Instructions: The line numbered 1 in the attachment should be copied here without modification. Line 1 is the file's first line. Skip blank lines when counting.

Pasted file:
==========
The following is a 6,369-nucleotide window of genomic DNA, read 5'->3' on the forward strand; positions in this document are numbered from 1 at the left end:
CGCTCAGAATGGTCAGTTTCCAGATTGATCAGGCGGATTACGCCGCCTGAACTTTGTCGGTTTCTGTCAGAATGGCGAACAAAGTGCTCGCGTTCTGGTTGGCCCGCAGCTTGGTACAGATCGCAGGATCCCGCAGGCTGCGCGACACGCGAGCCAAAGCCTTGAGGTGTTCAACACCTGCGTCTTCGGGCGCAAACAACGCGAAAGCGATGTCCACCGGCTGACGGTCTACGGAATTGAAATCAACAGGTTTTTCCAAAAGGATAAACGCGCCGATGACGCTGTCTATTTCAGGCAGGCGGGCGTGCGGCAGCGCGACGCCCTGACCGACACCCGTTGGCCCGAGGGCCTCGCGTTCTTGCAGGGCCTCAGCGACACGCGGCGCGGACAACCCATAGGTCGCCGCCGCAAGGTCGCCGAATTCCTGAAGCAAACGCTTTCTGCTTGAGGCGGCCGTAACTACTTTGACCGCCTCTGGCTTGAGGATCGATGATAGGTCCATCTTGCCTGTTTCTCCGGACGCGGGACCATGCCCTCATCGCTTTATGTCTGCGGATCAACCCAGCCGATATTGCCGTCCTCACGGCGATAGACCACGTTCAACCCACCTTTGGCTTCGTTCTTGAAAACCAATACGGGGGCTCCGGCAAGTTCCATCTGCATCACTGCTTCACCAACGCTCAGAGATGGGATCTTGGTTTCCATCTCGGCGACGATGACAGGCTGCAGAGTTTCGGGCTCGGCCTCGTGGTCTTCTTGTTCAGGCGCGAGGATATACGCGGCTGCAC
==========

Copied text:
The following is a 6,369-nucleotide window of genomic DNA, read 5'->3' on the forward strand; positions in this document are numbered from 1 at the left end: